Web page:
• Washington wags used to quip that former IMF managing director Michel Camdessus wanted to be “the bride at every wedding and the corpse at every funeral”. They had a point. Camdessus put the Fund on an ambitious course to be many things to many people during his 13-year tenure. That ended in February and today his successor Horst Köhler is getting back to core principles. He says he wants a leaner, meaner IMF. Now he has to deliver. James Smalhout reports
  • Taiwan avoided the excesses of Asian equity market euphoria last year and has escaped the worst of the stock market corrections in 2000. Some imaginative plays have helped it to the top of the Asian primary equity market this year. But even now concerns about a slowing economy, political uncertainty and a fragile banking system have many analysts believing the market has peaked for Taiwan issuers. Gill Baker reports
  • There's a lot of hot air in Khartoum, and according to one lawyer working for Talisman Energy, the Canadian oil explorer, not all of it is blowing in from the Sahara. "Well, if you include planting date trees along the roads adjacent to the Nile - well yes, I suppose the infrastructure is improving." He pauses: "Oh wait, they died. Nobody watered them." The taxi driver swerves to miss a huge pothole in the main road and then quickly veers back into the street in an attempt to avoid those sleeping on the footpaths.
  • By most economic and development measures, China would seem to have taken a firm lead over India in the great race between these two Asian contenders to become regional and global economic superpowers. Yet India, despite its slower economic growth, its poorer yet faster-increasing population and its confused politics, now has thriving new-economy sectors.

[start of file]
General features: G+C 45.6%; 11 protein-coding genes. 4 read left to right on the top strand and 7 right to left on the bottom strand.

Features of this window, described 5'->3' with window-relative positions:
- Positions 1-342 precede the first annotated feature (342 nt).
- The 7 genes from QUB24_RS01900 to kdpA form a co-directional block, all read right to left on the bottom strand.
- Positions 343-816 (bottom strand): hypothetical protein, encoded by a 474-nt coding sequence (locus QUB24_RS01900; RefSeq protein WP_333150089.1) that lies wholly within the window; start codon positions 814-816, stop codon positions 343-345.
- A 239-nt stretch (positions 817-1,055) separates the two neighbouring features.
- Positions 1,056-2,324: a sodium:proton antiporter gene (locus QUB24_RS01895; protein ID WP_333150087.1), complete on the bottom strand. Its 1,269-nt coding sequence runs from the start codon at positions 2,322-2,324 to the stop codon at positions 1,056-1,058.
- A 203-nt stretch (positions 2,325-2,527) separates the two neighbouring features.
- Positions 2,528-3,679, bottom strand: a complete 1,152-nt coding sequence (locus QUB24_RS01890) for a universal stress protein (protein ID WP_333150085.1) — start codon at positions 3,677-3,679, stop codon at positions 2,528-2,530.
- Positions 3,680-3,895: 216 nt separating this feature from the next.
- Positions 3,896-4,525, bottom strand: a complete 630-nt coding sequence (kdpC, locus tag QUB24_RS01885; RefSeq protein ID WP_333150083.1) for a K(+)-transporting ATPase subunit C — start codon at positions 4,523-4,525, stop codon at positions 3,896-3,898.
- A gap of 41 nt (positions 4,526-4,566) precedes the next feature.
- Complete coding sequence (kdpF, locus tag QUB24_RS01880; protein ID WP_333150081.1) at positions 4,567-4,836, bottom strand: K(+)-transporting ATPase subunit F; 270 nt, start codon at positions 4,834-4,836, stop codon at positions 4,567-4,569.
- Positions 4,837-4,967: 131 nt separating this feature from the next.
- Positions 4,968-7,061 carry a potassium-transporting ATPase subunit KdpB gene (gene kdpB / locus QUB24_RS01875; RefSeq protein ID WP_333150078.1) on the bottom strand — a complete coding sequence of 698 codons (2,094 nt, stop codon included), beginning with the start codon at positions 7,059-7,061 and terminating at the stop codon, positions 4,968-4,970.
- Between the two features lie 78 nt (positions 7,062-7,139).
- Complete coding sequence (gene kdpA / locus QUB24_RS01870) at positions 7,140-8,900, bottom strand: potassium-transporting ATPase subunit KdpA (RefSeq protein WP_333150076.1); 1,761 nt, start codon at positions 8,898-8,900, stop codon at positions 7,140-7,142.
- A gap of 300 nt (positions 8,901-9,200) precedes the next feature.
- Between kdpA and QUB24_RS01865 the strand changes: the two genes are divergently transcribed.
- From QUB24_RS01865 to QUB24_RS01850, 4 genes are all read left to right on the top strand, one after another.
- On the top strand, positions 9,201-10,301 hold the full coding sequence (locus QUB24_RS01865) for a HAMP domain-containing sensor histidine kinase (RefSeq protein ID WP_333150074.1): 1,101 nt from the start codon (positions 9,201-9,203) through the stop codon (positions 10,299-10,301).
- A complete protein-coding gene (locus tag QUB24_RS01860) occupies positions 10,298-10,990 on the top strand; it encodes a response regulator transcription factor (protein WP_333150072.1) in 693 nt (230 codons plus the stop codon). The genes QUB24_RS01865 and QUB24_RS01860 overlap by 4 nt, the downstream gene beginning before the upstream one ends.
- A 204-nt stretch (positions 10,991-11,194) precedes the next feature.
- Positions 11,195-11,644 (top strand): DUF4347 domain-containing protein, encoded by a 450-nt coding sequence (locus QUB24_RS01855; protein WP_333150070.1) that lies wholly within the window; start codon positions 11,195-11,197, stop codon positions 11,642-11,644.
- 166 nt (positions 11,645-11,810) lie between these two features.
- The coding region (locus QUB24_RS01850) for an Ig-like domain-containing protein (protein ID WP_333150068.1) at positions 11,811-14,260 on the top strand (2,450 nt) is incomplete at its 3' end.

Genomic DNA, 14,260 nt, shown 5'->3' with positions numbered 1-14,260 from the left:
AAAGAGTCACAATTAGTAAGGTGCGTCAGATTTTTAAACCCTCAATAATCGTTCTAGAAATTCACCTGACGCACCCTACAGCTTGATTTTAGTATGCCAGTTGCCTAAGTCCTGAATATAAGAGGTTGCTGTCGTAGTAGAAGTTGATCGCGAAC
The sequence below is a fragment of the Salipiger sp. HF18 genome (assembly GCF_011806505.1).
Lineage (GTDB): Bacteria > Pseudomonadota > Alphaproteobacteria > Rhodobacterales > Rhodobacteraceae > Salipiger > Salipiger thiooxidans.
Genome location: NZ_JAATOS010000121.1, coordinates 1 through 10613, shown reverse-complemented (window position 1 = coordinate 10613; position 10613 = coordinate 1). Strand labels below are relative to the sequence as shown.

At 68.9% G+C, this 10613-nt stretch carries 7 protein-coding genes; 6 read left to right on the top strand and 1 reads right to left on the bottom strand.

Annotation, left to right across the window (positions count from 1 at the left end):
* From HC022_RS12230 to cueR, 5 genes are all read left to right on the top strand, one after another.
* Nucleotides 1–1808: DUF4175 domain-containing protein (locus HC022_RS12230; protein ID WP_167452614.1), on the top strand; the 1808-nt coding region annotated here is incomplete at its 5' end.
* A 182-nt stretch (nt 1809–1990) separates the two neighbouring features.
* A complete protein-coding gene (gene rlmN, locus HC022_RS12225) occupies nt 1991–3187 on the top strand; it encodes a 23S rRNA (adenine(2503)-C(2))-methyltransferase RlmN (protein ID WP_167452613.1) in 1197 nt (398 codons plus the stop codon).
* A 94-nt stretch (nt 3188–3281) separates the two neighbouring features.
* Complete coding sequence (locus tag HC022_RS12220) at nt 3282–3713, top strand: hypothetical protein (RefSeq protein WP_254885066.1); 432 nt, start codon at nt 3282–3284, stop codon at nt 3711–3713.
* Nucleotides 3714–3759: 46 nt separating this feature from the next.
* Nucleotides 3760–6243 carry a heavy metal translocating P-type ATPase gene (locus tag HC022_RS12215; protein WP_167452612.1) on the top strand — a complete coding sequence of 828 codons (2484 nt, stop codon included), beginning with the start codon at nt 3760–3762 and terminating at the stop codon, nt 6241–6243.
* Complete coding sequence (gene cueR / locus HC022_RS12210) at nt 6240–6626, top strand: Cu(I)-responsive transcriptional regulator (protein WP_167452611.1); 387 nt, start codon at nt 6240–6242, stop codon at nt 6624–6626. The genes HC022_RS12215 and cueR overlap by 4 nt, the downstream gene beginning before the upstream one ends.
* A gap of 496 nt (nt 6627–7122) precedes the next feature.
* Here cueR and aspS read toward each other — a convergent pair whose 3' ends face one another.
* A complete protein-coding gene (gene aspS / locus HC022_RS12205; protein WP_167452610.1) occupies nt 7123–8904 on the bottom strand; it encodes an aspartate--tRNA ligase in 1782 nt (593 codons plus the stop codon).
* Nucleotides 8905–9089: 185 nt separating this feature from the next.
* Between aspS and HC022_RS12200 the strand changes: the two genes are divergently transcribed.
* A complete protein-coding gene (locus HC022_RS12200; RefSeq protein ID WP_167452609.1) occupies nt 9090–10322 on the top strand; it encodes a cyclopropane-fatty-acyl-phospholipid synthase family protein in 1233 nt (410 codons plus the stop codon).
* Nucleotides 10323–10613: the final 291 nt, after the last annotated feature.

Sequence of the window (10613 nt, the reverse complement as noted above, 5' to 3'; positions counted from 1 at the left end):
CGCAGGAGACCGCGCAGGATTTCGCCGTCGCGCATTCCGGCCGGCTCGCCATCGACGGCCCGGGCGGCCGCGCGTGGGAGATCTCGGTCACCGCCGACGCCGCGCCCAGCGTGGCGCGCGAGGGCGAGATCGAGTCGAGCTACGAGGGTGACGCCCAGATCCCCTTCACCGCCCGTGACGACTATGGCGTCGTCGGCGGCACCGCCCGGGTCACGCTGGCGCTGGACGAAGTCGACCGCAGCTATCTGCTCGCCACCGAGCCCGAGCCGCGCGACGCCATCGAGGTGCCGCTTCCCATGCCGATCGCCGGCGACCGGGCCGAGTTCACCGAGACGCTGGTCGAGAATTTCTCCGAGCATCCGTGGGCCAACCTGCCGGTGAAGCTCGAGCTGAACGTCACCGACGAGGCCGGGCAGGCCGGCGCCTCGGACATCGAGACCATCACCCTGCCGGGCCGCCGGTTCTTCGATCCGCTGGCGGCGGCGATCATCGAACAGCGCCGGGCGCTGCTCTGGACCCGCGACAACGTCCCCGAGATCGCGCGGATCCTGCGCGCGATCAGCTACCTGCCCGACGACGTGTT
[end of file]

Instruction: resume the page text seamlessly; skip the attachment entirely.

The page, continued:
• The increasing pace of developments in both the syndicated loan and the debt capital markets
  • After the fanfare of the meeting between chairman Kim Jong-Il and president Kim Dae-Jung in Pyongyang in mid-year, moves toward a closer relationship have been slow. North Korea’s Tokyo-based unofficial spokesman, Kim Myong-Chol, has predicted peaceful reunification of Korea within five years. It might happen. But the road to unity will be longer and harder than was the path to German unification, finds Kevin Rafferty
  • At some point the government plans to privatize the Hong Kong Airports Authority, and is expected to give it more attention once it has sold off the Mass Transit Railway Corporation (MTRC).
  • To date, most Arab countries have been insulated from outside pressure due to highly protected markets and huge oil reserves. But foreign competition is set to increase, especially for markets joining the World Trade Organization. The biggest banks in small countries will have to look outside their domestic markets for growth, either through acquisitions or alliances. Darren Stubing reports
  • The boom in yen-denominated bond issuance looks likely to be sustained. Foreign corporates are coming to the samurai market because they need yen funds, not because they intend to swap into dollars. There’s also strong demand for emerging market sovereign bonds from Japanese investors starved of yield by low domestic interest rates. Anja Helk reports
  • Conversation in Kazkakhstan in recent months has centred on one topic: oil. What appears to be a major new find has excited locals, multinationals operating in the energy sector and buyers of an oversubscribed sovereign Eurobond. The prospect of this impoverished country, where the average wage is barely $100 a month, becoming the next Kuwait has also enabled the nation teasingly to play prospective bride to both the West and Russia. Ted Kim reports